45,X/47,XYY mosaicism is quite rare, and, like 45,X/46,XY, it can be associated with mixed gonadal dysgenesis, Turner syndrome or apparently normal male/female phenotype. An infant aged 16 days, born full-term via spontaneous vaginal delivery to a 32 year-old G1P1 woman. His pregnancy and perinatal period were both uncomplicated except for maternal long QT syndrome. There was third degree cousin consanguinity between the parents. There was no any virilizing drug use and no maternal virilization during pregnancy. Physical examination was normal except for genital examination which revealed a 3.3 cm phallic structure, with an opening on its ventral side. The labia majora were posteriorly fused and rugated, and gonads were 1 ml and palpable bilaterally. His height was 56 cm, weight 4600 g, and head circumference 37 cm. His pulse rate was 120/min and blood pressure 80/50 mmHg. Laboratory examination showed normal gonadotropin levels consistent with mini-puberty as FSH: 3.9 mIU/ml (N, 1.3713.5), LH: 6.2 mIU/ml (1.148.75) and total testosteron: 1.8 nmol/l. His serum adrenal androgens were in normal range (androstenedione: 25.9 ng/dL (normal, 545 ng/dl), 17-OH progesterone: 5.1 ng/ml (normal, <10 ng/ml)). There was no mullerian structure on pelvic ultrasonography. Chromosome analysis from peripheral blood cells revealed 45,X/47,XYY (80%20%, respectively) karyotype. Fluorescence ın situ hybridization (FISH) revealed a similar karyotype as 45,X (77%)/47,XYY (223%) in 200 cell. Because of the 45,X/47,XYY karyotype, the patient was evaluated for Turner syndrome features and no any abnormalities could not be demonstrated. The patient was reared as male. In conclusion, karyotype analysis is an important diagnostic tool in DSD patients. A 45,X/47,XYY mosaicism should be kept in mind in DSD patients and needs a careful evaluation because of its phenotypic heterogenity.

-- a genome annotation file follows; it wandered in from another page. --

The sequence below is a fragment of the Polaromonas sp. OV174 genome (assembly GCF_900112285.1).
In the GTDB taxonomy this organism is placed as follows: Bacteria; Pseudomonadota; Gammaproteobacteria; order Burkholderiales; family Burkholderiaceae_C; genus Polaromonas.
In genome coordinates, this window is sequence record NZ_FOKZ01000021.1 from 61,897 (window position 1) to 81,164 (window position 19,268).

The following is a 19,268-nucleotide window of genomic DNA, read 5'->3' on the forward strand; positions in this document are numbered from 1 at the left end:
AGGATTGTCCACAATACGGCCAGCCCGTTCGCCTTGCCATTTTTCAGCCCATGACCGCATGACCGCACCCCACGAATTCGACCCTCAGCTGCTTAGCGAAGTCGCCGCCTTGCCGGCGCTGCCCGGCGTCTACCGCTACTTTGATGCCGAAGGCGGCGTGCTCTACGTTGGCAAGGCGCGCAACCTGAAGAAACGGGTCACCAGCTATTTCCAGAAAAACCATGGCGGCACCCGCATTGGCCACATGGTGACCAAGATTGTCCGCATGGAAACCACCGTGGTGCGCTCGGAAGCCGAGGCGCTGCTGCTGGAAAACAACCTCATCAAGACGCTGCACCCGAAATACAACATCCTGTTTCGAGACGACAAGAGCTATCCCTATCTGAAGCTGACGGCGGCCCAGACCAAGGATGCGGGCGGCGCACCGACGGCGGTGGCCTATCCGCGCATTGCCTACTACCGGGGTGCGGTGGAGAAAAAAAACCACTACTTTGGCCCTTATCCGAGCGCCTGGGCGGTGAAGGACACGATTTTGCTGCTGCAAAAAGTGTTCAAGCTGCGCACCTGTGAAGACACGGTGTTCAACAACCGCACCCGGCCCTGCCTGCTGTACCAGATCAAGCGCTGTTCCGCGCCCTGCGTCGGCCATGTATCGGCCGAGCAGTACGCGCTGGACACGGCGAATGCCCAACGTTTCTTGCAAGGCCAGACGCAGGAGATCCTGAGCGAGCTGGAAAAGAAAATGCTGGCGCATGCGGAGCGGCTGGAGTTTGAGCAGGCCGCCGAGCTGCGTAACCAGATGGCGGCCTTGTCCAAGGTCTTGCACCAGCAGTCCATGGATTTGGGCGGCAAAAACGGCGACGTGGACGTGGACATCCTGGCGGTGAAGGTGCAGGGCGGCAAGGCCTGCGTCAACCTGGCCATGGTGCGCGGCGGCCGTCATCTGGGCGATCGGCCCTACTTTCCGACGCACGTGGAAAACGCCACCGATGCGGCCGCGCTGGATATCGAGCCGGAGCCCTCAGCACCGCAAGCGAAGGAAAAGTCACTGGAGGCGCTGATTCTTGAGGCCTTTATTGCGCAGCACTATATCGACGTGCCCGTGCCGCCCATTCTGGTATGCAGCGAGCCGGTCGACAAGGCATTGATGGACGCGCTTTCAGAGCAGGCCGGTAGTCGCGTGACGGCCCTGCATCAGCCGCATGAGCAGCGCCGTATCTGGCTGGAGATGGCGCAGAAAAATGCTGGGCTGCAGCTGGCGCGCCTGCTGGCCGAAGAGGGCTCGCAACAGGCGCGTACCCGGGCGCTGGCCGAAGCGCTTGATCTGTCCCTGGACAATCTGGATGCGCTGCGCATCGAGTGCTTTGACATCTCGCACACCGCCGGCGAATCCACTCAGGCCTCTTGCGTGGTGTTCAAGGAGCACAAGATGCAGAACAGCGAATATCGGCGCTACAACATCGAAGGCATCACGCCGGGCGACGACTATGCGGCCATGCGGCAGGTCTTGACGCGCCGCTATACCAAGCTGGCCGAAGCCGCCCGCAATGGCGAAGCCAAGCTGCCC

10 - 12 Sep 2016
European Society for Paediatric Endocrinology